Jump to content
Sign in to follow this  
kirklandfan

Nationwide 457 fees

Recommended Posts

Hi,

 I make to much to contribute to a regular roth. Should I continue to contribute Vanguard 403b($2000),  Roth Vanguard 403b ($600), and Nationwide 457 ($600). Would I be better off doing a backdoor roth ira? School First Credit Union only offers Nationwide 457? Your help will be appreciated.

Share this post


Link to post
Share on other sites

What are the fees on the 457? Administration fee and fund expense ratio? Are you planning on retiring early? The backdoor Roth IRA is great but be sure you get the Form 8606 done correctly. There’s lots of guidance on the internet. 

Share this post


Link to post
Share on other sites

My system has schools first FCU as the TPA and Nationwide is, obnoxiously,  the only 457 fund provider option (though read on...).  Nationwide takes a large admin fee on top of the fund expenses: the fee is .65 % per year, if memory serves, though you should check that as I'm no longer contributing there. 

There is one other option through the Schools First FCU 457: something called a DCP or share certificate, which is very much like a bank CD but pays a better rate than current CDs (though these days I'm sure the rate on a new certificate is pretty low, like everyplace).  That is a decent fixed-asset alternative you can fund within the 457, and you completely avoid Nationwide and their fees--talk to a schoolsfirst rep about that if you are interested.  I don't think there are any Roth options in that 457 plan.

If you decide to contribute excess (above the 403b limit) funds to the 457, be aware that the 457 regs have changed, so that you can now roll that 457b money over into a conventional IRA after age 59 1/2, even when still employed (I did this), and you can still continue to make contributions to the Nationwide account after the rollover.  So there is a way to escape the Nationwide fees once you reach that age. 

Share this post


Link to post
Share on other sites

Sorry! I forgot to add the fees. Nationwide 457 plan  is .60 fees. I keep wondering if it would better to figure out the roth backdoor steps and not contribute to

roth 403b. I just thought it would be to complicated.  I really don't want to pay Nationwide 457 fees, but the CD rates for five years in 2.08% at my credit union. I

am going to retire 8 years. 

WHY ME thanks for the information you have already given.

Share this post


Link to post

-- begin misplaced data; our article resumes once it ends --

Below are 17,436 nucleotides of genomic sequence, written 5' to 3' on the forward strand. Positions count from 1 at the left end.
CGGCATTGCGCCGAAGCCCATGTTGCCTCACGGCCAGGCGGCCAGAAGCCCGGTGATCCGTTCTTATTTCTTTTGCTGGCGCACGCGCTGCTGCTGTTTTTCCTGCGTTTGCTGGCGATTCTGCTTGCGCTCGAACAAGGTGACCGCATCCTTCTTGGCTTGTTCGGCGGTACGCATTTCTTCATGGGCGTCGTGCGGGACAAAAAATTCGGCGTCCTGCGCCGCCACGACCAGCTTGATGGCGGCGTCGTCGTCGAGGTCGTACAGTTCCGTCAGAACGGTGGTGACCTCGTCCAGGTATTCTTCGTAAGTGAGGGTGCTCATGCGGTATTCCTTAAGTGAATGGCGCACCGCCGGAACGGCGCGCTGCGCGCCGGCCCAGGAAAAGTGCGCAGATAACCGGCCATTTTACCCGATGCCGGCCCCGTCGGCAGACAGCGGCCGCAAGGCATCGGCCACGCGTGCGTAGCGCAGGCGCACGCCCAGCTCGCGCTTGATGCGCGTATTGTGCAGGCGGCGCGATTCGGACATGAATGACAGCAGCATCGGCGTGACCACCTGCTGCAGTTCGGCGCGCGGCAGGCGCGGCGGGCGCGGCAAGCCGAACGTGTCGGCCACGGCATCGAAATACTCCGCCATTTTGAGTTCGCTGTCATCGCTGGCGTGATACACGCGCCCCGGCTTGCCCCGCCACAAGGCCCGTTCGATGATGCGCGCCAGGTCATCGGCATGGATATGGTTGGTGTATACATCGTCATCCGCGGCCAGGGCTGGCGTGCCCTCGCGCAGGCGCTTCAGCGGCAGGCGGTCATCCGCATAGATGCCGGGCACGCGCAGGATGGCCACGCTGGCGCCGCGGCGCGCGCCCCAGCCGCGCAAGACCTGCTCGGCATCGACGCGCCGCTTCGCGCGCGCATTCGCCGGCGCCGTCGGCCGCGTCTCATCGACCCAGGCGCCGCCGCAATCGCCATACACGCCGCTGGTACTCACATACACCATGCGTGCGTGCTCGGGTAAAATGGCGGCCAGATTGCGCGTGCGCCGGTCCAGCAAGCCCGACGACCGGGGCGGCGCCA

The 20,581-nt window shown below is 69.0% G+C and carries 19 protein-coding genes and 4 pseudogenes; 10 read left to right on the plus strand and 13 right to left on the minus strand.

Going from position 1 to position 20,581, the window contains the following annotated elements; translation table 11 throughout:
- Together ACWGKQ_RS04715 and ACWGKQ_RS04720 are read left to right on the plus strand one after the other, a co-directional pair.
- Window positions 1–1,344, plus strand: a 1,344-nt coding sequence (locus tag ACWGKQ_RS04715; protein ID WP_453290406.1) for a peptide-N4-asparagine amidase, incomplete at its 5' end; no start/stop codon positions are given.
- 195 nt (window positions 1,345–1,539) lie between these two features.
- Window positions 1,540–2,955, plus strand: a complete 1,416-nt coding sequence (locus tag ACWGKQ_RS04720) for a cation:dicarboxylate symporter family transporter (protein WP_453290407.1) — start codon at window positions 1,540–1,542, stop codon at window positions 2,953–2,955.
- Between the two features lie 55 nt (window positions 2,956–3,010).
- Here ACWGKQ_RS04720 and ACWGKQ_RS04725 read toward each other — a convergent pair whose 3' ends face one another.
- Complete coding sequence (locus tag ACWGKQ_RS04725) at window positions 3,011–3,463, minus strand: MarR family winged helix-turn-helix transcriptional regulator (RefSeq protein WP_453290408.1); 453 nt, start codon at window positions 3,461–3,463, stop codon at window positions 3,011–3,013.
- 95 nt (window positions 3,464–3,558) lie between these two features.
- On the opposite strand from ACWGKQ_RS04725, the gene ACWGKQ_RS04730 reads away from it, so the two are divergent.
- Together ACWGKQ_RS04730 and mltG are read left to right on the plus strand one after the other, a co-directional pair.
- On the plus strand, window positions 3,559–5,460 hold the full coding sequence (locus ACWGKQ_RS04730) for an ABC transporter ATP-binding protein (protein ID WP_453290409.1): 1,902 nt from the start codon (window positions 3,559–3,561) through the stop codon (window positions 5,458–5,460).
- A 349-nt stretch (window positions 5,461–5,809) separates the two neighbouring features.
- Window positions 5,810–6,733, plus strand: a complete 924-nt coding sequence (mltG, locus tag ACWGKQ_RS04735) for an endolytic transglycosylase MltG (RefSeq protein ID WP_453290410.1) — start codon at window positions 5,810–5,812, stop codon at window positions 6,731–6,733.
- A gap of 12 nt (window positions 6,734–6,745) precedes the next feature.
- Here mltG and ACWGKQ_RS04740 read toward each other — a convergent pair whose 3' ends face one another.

Share on other sites

If you want some safe fixed income in your retirement mix, 2% is well above average these days, I'd take that option seriously.  Otherwise, I'd just put up with the Nationwide fees for 8 years (or less if you turn 59 1/2 before then) to fatten your tax-favored nestegg.  

I don't know anything about backdoor Roths, but if you are planning to convert from a traditional to a Roth, in many cases there is a period of a few years after retiring and before RMDs are required when your taxable income is reduced--that is a good time to make the conversions and potentially pay less tax than you might during your peak earning years.

Share this post


Link to post
Share on other sites

As you know, the backdoor Roth IRA process is a good way to get around the income limit to making a direct Roth IRA contribution. If the alternative is putting the 6k (or 7k if >50) into a taxable brokerage account, it's a no-brainer. But if you can use the 457b to get a fixed income of 2%, I think I'd go for that. Rolling it out to an IRA after age 59.5 would make sense. Here's a good tutorial on the backdoor Roth process:  https://www.whitecoatinvestor.com/backdoor-roth-ira-tutorial/

Share this post


Link to post
Share on other sites

Join the conversation

You can post now and register later. If you have an account, sign in now to post with your account.

Guest
Reply to this topic...

×   Pasted as rich text.   Paste as plain text instead

  Only 75 emoji are allowed.

×   Your link has been automatically embedded.   Display as a link instead

×   Your previous content has been restored.   Clear editor

×   You cannot paste images directly. Upload or insert images from URL.

Loading...
Sign in to follow this  

×
×
  • Create New...